Javascript Use Cases in Magento 2

28 August 2018 4136

Since code smells are common in repositories of Magento 2 projects, we decided to prepare a series of short articles about Javascript in Magento 2 and share them with you. These series will offer you some basic "template" solutions for typical use cases, starting with adding simple JQuery event listener with foolproof logic and up to development of knockout components for implementation of UX in the project.


Let's start with the most frequent task when backend developer urgently needs to add some handler for the element. In most cases s/he will add it right in the `*.phtml` template, which seems to be not the worst scenario. But as soon as you have a plenty of such scripts within one file, it becomes difficult to maintain this file in the end of the day.


Usually developers justify this solution as a need to pass some parameter from PHP code to JS code, and thus they won't need to be hustled into Magento structure and let us be honest - they are just being lazy, choosing to simply add handler for the element by means of adding it in the `*.phtml` template. But for a case like this we can always use 'mage-init' with '$.widget`. The 1st one enables us to pass parameters in Javascript, while the 2nd one enables isolation of Javascript code from the template.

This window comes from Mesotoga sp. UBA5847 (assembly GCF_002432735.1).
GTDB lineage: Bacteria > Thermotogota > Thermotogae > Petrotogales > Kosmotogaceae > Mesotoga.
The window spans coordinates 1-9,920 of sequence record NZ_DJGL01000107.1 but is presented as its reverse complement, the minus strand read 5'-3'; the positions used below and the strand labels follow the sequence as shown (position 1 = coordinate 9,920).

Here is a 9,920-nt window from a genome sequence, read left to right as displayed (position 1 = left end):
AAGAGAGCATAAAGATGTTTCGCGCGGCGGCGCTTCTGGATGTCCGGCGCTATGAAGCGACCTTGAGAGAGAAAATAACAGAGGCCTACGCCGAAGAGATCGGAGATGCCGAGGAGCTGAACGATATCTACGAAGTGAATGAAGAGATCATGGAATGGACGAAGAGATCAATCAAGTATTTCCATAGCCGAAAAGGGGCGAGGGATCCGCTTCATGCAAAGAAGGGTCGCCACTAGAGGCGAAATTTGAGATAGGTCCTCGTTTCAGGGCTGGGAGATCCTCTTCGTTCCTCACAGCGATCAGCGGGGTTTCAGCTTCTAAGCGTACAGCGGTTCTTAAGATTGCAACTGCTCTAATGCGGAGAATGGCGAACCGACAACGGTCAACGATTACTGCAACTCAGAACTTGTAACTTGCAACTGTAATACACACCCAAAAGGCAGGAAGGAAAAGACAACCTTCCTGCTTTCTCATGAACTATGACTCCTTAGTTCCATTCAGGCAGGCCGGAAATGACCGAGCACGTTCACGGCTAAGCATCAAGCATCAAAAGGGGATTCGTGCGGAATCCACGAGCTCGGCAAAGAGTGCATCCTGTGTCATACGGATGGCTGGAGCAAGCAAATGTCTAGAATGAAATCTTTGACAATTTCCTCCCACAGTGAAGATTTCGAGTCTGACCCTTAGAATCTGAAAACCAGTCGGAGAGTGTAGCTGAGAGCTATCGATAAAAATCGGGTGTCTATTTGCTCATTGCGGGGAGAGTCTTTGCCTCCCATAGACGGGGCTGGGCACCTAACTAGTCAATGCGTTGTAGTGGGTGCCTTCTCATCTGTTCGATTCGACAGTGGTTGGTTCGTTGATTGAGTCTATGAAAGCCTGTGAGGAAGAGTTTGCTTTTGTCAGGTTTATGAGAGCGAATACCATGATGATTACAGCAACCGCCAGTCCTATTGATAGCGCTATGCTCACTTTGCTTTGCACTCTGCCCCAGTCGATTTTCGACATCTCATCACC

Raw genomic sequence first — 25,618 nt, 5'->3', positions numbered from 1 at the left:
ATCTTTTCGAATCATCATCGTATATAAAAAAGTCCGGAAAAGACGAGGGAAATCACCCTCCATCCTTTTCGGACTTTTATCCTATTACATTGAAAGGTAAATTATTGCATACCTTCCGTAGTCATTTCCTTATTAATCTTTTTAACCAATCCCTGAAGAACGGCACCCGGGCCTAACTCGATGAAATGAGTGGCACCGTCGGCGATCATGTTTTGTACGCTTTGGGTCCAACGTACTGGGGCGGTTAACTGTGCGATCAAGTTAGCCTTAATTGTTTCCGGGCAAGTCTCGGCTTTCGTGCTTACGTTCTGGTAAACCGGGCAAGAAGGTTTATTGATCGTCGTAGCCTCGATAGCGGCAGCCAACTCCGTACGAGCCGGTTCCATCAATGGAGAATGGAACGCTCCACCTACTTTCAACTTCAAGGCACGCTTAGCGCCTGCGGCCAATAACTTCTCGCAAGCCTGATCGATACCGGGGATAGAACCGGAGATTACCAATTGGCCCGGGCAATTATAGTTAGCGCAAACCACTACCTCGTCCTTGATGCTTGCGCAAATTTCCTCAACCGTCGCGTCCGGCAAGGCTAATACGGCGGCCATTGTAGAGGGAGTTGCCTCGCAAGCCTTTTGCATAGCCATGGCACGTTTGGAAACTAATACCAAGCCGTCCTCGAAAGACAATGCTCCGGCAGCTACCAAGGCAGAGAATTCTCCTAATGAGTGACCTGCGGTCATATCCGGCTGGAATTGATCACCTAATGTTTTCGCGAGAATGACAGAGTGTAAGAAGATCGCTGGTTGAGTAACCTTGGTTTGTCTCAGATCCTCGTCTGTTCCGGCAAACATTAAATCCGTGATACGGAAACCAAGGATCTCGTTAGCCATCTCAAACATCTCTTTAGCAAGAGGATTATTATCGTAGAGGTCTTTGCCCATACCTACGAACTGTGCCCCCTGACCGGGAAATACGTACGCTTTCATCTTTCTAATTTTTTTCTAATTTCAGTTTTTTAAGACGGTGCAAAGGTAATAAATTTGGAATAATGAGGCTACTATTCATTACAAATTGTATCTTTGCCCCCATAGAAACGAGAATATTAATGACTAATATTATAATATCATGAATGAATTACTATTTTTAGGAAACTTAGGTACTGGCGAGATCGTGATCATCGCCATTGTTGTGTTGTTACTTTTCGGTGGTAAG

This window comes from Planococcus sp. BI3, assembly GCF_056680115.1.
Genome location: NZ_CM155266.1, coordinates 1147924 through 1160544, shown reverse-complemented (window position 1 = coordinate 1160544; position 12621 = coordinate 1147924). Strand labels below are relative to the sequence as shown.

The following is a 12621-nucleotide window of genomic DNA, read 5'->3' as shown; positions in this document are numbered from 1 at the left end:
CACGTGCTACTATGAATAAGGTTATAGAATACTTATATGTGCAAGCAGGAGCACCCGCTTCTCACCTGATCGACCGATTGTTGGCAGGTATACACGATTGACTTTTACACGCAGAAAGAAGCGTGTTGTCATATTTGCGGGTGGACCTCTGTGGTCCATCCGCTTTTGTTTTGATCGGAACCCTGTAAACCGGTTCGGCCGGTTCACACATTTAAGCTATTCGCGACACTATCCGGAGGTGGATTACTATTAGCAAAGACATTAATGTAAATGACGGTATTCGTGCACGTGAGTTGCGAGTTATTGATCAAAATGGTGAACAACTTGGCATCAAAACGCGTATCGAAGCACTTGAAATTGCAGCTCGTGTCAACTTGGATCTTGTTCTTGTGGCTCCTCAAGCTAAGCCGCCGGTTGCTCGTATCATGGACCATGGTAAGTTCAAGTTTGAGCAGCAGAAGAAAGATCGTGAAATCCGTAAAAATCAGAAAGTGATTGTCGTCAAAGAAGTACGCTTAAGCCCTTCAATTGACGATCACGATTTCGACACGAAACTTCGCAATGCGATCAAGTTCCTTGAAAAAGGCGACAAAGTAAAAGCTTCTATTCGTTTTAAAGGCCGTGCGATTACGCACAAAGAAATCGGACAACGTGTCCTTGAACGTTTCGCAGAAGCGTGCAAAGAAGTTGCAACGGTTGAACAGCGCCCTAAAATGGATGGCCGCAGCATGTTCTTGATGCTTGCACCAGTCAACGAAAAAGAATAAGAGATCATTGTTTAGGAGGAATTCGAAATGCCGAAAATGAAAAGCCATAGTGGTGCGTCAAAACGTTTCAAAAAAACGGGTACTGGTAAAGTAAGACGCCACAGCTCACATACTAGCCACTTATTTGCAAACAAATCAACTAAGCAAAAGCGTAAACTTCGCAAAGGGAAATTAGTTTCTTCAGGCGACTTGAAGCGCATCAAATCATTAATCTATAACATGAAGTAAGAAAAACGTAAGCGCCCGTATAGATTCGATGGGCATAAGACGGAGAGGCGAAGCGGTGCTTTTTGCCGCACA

Let's scrutinize an imaginary case, for example we need to display "Hello world" in the console, which is passed there from outside. We develop our own 3rd party module, in the directory in `view/frontend/templates` (let's say this block will be shown on the frontend) we have custom.phtml with code of the following type:


The next step is to place our script here: `view/frontend/web/js/owCustom.js`. The script itself is very simple:


The code itself is simple in this example, however if you have questions - feel free to reach out via an e-mail and we will do our best to explain in detail. Moreover you find useful information about widgets here


What we need to do now is to connect our widget with the module. Assuming the fact that frontend of Magento 2 is closely connected with Require.js, we need to create a file `view/frontend/requirejs-config.js` with the following content:


Our final step is the easiest one: to use our script in the module by means of updating the code:


That's it! Now you can add your Spaghetti code into a separate file and it won't affect your template at all. This method you can use pretty much in all cases, because we can use widget as a component with its own methods, add them into the method `_create()` for different events, etc. But if you strive to achieve richer FE we highly recommend you to use the suggested by Magento 2 Knockout.js framework.


This article was written by Dmitriy Ivanenko, senior full stack Magento 2 developer & clean code evangelist, who likes to read an elegant code as much as to write it by himself.


Great to see practical programming approaches with Magento 2.

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